No politician, planner or bureaucrat will champion public expenditure in the in-between zone, particularly if they are inhabited by or provide jobs to socially less powerful groups. As a consequence, infrastructure built to connect centres actually disconnect those non-central spaces that lie in-between. While highways link smart centres and movieplexes around the urban region, blue collar workers in the widespread facilities of the sprawling suburban Toronto industrial districts rely on irregular buses or van service to get them to and from work.

Empirically, our 85 sq km study area – partly in the City of Toronto and partly in the City of Vaughan – is home to about 150,000 people. It is a place that is rich in social and physical complexities and contradictions. Uneven access to different infrastructure is particularly visible in the poorly understood and under-recognized “in-between city.” Casting light on the infrastructure problems of the “in-between city” is a necessary precondition for creating more sustainable and socially just urban regions, and for designing a system of social and cultural infrastructure that meets community needs.

How can renewal come to the politics of infrastructure in the in-between city? The question is how our respones to the global economic recession can effect these oft-neglected regions. Will they reinforce the ways in which the in-between areas and their dependent populations have been marginalized or will they participate in the renewal?

Note: Census Metropolitan Areas are defined as having a population of at least 100,000.

McFarlane, Colin and Jonathan Rutherford (2008) Political Infrastructures: Governing and Experiencing the Fabric of the City, International Journal of Urban and Regional Research 32,2; 363-74.

Sieverts, Tom (2003) Cities Without Cities. Between Place and World, Space and Time, Town and Country. London and New York: Routledge.

Roger Keil (Dr.Phil, Frankfurt) is the Director of the City Institute at York University, the Director of the Canadian Centre for German and European Studies, and Professor at the Faculty of Environmental Studies at York University, Toronto. Keil’s current research is on the global suburbanism, infrastructure in the Zwischenstadt, on cities and infectious disease, and regional governance. Keil is the co-editor of the International Journal of Urban and Regional Research (IJURR) and a co-founder of the International Network for Urban Research and Action (INURA).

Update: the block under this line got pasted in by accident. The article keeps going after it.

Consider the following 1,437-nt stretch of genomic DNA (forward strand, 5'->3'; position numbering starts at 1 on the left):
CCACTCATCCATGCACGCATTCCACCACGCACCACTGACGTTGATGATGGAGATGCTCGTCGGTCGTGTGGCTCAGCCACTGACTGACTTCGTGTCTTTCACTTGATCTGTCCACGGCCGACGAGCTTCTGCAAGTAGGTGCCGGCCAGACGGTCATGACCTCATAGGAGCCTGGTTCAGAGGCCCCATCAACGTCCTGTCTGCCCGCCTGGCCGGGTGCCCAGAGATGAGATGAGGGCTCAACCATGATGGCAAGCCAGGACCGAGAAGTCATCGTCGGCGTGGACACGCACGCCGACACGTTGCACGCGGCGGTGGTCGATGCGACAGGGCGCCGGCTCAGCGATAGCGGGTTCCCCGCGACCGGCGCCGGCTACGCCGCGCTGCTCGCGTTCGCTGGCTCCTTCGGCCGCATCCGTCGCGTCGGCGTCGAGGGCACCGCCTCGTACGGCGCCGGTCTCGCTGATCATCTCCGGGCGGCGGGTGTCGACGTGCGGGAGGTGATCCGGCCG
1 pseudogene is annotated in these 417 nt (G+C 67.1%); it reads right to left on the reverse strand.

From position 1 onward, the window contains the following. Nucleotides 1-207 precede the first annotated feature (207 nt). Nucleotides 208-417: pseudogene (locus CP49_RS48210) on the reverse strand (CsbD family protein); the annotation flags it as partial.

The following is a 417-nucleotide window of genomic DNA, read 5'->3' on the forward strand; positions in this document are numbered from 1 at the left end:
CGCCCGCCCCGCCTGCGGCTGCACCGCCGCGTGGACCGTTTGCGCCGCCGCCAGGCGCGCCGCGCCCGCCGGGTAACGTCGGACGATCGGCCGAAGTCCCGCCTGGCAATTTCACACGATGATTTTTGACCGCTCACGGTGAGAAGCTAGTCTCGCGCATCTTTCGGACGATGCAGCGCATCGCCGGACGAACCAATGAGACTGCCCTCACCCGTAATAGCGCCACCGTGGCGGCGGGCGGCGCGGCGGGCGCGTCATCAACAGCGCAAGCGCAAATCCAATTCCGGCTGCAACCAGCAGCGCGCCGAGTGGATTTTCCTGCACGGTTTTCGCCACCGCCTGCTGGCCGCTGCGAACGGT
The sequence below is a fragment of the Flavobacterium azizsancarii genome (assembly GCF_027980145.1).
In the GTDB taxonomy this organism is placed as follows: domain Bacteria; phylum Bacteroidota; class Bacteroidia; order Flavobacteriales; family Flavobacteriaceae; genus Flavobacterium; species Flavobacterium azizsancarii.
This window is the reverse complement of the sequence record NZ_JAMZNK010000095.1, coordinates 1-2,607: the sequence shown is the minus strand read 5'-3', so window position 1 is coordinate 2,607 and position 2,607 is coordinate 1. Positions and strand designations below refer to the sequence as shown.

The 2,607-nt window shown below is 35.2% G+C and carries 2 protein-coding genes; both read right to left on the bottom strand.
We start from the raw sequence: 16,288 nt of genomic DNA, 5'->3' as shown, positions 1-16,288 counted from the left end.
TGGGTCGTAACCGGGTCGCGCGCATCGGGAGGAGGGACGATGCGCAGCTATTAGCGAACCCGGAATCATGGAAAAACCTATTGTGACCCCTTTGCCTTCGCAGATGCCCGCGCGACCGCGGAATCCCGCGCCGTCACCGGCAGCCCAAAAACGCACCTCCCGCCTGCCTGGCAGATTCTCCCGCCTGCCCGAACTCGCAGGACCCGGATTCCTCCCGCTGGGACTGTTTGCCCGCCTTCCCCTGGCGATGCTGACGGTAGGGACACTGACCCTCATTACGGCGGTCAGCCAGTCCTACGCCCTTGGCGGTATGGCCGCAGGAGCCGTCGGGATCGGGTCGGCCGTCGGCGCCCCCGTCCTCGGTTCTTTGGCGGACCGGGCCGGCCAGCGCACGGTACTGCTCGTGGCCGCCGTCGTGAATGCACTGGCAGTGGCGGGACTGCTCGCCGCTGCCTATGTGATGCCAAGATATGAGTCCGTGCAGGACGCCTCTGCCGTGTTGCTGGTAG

Douglas Young is Assistant Professor of Social Science at York University where he teaches in the Urban Studies Program. He is a former architect, municipal planner and developer of non-profit housing cooperatives. He is co-author of a book about politics in Toronto, "Changing Toronto: Governing Urban Neoliberalism," which was published in 2009 by University of Toronto Press, and co-editor of a forthcoming book, "In-between Infrastructure: Urban Connectivity in an Age of Vulnerability," which will be published by Praxis (e) Press. His current research interests include infrastructure in the in-between city, suburban renewal, and urban legacies of socialism and modernism.

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Cross border planning

For a review of challenges, and some innovative solutions to policy making across jurisdictions you may want to check out the book: Metrobasel - A Model Of A European Metropolitan Region.

An interesting overview of the challenges Basel has faced as a city split into three seperate countries.

An option for the middle ground redevelopment

It seems that when conversation meanders towards any redevelopment of cities the only solution provided is to tear down and rebuild at extreme densities, with a monolithic approach we know as Smart Growth.

Why we "need" to build at extreme densities in an area that was previously moderate density is beyond me, as if people prefer to have smaller spaces at what is often sold at much higher prices.

What if the redeveloped areas could be built responsibly, instead of sardining residents, offered much more space, less environmental impacts, more character, and still gained density?

We did this study for HUD - you can download it at:

We can improve these middle areas, increase the sense of space and individualism, lower houisng costs, reduce energy consumption, all without destroying the moderate densities that they currently have.